POKER FACE

Psychologists say kids with the skills to succeed in life are better at lying too

It may be hard to believe, but for young kids, lying is hard. It requires that they know what is truthful and what is false and be able to cast a different story and then sell it as reality. They have to understand that another person thinks differently than they do, and that they can trick that person into believing something other than the truth.

Before age three, kids can’t really do this. But a team of researchers has found that soon after, kids can develop this skill pretty quickly. And some kids are real naturals, notably those with a strong ability to control their emotions and to see things from another person’s point of view.

This is an unnerving idea. Of course we want our kids to cultivate a sense of self-control and empathy. We do not, however, want our kids growing up to be Bernie Madoff.

The experiment

The study, published in Developmental Science, asked 84 three-year-olds to play a simple game in their preschool in an eastern city in China, 10 times a day for 10 days straight (excluding weekends) to test how quickly they would learn to lie.

On day one, kids picked their favorite treat from a basket. The first game was friendly—no lying. The experimenter hid the treat in one of two cups and the child had to guess where it was. If the kid guessed correctly, he/she got the treat. If the child guessed incorrectly, the kid was told he/she lost and the experimenter got the goodies.

After the warm up, the game changed. It was then up to the child to hide the treat. The experimenter would close her eyes, let the child conceal the treat and then ask under which cup the candy was hidden. The child was told only this: If the experimenter found the treat, she kept it; if she failed to find it, the child got to keep it.

On average, kids deceived only 12% of the 10 trials on the first day (far below the 50% level if left to random chance). On the second day, their mean deception score reached the 50% chance level and by the fourth day, they were lying during 64% of the trials. By day 10, the kids had smartened up and were deceiving the experimenter 84% of the time. Higher deception scores were associated with higher executive function skills (the skills that allow us to plan, focus attention, remember instructions, and juggle various tasks) and higher scores on a test of theory of mind (the ability to see things from the perspective of others).

Masterful little liars

The interesting part was not that kids figured out how to game the system to get the candy, which seems intuitive. It was that the kids fell into “groupings”, with a sort of master class of little liars cropping up. The researchers pinpointed three groups: a fast discovery group, an intermediate discovery group, and a slow discovery set.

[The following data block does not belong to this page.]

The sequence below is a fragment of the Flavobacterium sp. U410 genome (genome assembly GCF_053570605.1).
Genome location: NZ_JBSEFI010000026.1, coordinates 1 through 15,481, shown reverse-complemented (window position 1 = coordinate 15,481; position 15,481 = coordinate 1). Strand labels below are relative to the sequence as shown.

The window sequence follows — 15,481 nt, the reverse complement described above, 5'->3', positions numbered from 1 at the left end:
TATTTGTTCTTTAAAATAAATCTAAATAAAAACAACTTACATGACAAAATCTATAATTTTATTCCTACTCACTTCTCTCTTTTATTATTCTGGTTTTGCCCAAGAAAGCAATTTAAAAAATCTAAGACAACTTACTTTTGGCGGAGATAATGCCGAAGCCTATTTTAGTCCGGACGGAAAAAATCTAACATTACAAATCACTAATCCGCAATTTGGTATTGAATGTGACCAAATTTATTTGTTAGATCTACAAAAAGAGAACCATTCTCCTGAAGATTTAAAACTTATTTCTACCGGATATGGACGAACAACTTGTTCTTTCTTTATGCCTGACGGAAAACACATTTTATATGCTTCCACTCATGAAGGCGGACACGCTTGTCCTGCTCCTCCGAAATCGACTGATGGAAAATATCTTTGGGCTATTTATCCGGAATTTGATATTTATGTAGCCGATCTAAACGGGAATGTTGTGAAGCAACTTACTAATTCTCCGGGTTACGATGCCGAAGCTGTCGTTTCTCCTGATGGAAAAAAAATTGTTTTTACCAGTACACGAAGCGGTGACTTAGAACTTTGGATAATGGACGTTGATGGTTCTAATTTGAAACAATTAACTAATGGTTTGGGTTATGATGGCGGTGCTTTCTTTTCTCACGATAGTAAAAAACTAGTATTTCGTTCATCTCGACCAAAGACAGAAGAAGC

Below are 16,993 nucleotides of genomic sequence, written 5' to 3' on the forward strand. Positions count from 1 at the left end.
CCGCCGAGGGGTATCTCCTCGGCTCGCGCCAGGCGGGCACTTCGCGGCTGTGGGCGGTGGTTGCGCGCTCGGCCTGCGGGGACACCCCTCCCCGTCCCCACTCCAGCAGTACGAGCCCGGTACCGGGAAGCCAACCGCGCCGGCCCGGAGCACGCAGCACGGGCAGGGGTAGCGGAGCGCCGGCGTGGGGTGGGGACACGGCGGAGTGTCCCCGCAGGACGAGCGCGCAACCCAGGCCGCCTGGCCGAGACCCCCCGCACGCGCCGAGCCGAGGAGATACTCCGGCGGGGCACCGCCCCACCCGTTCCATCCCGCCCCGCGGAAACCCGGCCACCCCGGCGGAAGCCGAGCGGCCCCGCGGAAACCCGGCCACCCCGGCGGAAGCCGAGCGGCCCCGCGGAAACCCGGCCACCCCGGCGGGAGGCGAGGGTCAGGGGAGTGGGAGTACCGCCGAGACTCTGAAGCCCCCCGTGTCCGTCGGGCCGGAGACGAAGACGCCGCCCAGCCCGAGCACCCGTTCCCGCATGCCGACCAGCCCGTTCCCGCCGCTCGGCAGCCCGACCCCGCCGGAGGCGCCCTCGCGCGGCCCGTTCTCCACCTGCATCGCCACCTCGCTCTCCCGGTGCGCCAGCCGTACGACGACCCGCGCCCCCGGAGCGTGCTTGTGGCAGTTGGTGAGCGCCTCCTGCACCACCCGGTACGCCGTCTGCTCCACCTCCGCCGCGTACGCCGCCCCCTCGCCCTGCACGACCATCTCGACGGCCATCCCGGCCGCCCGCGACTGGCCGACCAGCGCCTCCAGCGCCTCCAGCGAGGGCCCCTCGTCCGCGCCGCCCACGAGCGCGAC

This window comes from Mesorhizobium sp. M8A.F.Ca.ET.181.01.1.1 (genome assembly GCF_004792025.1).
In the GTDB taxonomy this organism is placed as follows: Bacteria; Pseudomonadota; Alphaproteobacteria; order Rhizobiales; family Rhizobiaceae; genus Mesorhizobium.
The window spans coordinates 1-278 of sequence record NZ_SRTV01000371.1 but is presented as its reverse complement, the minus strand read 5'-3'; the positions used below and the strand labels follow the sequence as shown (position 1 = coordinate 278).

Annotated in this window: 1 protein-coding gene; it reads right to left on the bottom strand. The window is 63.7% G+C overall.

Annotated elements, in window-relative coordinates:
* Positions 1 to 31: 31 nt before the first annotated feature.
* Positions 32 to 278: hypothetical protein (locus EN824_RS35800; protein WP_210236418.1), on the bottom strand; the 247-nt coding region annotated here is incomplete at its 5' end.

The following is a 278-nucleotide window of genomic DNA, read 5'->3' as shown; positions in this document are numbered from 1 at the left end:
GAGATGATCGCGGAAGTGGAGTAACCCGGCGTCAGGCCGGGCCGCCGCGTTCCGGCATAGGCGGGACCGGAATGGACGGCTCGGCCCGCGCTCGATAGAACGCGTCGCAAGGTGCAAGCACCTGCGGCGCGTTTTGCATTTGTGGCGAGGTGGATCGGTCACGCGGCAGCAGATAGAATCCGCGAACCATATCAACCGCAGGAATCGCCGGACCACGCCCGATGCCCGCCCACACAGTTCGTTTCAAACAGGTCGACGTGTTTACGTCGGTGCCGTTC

In the first set of trials, the fast group deceived the experimenter 35% of the time and got the treat, compared to none in the other two groups. By day two, and thereafter, they lied to get the treat 100% of the time.

None in the intermediate group deceived right away, but by day four, they were deceiving 67% of the time, lying to get the treat. By day eight, their deception scores were perfect (100%).

The last group showed small gains in deception over the 10 days, but even by the end—when the others were mastering the game with 100% lies and candy—the slow group only lied 41% of the time.

The researchers found that the fast group had a few things in common: higher levels of executive function and higher scores on a test of theory of mind. In other words, the kids who had the skills we all want our kids to have were the most efficient at lying to get what they wanted.

“Once children reach a necessary level, they can discover deception virtually overnight (as was the case of the fast discovery group), or in just a few days (as was the case with the intermediate discovery group),” the authors wrote.

We already know that lying is related to intelligence. The study added to existing research by homing in on the specific cognitive and social skills of fast-learning liars.

Of course, the study has some limitations. The sample size was small: The researchers tested 100 kids, with 82 finishing the study. And it only focused on lying for personal gain, rather than prosocial lying, which is a subtler variety of lie that kids might use when, for example, they receive a gift they hate or already own, but have the wherewithal to not say so.

Knowing when to lie

Still, it’s a ripe area for research, considering that lying for personal gain is an endemic and destructive part of modern life (see: global financial crisis, political scandals, fake news, and so on). And as schools, universities, and jobs become more globally competitive, type-A parents and their offspring inevitably breed a looking-out-for-number-one mentality.

“By exposing young children to a competitive situation, many quickly and spontaneously discovered deception as a viable strategy for personal gain,” the authors wrote.

Balancing truth and tact is also a difficult thing to teach young kids. Research shows that kids whose parents taught them that that lying is sometimes acceptable told significantly more lies to protect themselves than those who were taught that lying is never acceptable.

But teaching a child to “always tell the truth” can be tricky. You don’t want your kid announcing that she hates hugging her grandmother, or finds a new kid in class very annoying. The question is the same for our kids as it is for our leaders: How do we learn when it’s right to conceal information, and when to expose the truth?

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